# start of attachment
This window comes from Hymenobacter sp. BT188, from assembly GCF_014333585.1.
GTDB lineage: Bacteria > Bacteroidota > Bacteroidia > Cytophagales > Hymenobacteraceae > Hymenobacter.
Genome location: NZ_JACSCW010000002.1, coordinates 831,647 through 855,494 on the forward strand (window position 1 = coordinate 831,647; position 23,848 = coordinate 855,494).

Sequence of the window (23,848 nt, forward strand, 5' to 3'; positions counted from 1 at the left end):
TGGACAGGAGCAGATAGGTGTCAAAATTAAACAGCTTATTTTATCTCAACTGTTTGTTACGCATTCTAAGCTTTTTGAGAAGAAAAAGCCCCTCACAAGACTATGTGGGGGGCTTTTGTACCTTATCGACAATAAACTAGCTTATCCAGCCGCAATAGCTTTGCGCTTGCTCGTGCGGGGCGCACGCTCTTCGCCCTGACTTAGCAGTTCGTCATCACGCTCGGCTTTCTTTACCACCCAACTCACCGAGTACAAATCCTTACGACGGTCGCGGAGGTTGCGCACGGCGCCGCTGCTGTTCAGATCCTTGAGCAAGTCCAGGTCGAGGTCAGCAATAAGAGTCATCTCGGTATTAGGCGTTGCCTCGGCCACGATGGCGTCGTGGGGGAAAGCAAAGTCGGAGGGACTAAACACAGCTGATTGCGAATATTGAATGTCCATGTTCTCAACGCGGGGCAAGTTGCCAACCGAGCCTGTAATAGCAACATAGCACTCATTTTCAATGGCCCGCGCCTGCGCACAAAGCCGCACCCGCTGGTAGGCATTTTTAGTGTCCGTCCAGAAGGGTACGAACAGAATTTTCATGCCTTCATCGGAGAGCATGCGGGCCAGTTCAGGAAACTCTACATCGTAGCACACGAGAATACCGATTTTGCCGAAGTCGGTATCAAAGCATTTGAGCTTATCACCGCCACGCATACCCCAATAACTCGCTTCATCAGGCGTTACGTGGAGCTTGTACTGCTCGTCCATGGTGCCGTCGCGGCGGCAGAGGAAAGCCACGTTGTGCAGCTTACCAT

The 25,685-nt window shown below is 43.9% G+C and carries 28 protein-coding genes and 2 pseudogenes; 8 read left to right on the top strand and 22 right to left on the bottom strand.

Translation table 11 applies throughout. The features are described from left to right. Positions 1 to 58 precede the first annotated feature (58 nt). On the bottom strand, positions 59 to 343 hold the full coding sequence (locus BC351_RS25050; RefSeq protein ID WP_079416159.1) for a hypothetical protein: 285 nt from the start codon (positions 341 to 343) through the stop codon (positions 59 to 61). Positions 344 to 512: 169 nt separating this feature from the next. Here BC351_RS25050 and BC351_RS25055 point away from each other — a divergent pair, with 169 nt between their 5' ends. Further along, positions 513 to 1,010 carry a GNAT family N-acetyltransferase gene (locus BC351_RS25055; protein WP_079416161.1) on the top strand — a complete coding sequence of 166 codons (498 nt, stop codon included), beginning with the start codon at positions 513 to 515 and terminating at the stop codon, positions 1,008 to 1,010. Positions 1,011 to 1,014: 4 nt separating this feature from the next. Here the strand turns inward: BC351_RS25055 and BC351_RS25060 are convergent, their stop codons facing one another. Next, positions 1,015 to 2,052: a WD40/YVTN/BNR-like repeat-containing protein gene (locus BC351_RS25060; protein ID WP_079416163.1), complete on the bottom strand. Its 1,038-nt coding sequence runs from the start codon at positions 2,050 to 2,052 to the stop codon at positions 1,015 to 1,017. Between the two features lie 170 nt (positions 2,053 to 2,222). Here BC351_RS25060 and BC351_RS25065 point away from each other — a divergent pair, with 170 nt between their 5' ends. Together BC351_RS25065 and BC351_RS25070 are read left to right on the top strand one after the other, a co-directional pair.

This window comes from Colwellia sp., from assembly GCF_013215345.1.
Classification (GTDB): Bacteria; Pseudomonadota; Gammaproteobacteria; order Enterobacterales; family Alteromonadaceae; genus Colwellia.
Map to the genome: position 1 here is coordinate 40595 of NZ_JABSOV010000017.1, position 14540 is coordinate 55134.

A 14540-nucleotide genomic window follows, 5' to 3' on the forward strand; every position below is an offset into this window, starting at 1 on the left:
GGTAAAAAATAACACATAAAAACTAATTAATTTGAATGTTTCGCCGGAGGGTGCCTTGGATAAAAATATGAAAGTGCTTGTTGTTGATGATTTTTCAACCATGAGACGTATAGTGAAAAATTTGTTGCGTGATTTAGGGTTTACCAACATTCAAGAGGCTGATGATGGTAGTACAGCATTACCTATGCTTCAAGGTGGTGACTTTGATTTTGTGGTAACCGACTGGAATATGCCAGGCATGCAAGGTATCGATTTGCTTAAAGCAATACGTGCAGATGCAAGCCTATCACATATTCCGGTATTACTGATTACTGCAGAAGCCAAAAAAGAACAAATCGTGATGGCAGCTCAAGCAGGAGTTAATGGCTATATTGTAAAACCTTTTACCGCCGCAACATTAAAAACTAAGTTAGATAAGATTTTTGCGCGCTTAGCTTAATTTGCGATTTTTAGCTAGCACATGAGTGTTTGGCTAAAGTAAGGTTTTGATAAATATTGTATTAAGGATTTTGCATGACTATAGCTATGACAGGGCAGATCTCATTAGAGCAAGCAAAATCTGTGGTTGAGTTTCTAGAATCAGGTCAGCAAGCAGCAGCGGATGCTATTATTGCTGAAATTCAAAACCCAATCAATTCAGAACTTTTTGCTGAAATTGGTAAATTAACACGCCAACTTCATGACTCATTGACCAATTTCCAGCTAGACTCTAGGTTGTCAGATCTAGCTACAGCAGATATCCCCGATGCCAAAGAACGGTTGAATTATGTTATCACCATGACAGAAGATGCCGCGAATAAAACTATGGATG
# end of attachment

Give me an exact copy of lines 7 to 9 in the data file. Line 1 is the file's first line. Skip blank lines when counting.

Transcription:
Translation table 11 applies throughout. The features are described from left to right. Positions 1 to 58 precede the first annotated feature (58 nt). On the bottom strand, positions 59 to 343 hold the full coding sequence (locus BC351_RS25050; RefSeq protein ID WP_079416159.1) for a hypothetical protein: 285 nt from the start codon (positions 341 to 343) through the stop codon (positions 59 to 61). Positions 344 to 512: 169 nt separating this feature from the next. Here BC351_RS25050 and BC351_RS25055 point away from each other — a divergent pair, with 169 nt between their 5' ends. Further along, positions 513 to 1,010 carry a GNAT family N-acetyltransferase gene (locus BC351_RS25055; protein WP_079416161.1) on the top strand — a complete coding sequence of 166 codons (498 nt, stop codon included), beginning with the start codon at positions 513 to 515 and terminating at the stop codon, positions 1,008 to 1,010. Positions 1,011 to 1,014: 4 nt separating this feature from the next. Here the strand turns inward: BC351_RS25055 and BC351_RS25060 are convergent, their stop codons facing one another. Next, positions 1,015 to 2,052: a WD40/YVTN/BNR-like repeat-containing protein gene (locus BC351_RS25060; protein ID WP_079416163.1), complete on the bottom strand. Its 1,038-nt coding sequence runs from the start codon at positions 2,050 to 2,052 to the stop codon at positions 1,015 to 1,017. Between the two features lie 170 nt (positions 2,053 to 2,222). Here BC351_RS25060 and BC351_RS25065 point away from each other — a divergent pair, with 170 nt between their 5' ends. Together BC351_RS25065 and BC351_RS25070 are read left to right on the top strand one after the other, a co-directional pair.

This window comes from Colwellia sp., from assembly GCF_013215345.1.
Classification (GTDB): Bacteria; Pseudomonadota; Gammaproteobacteria; order Enterobacterales; family Alteromonadaceae; genus Colwellia.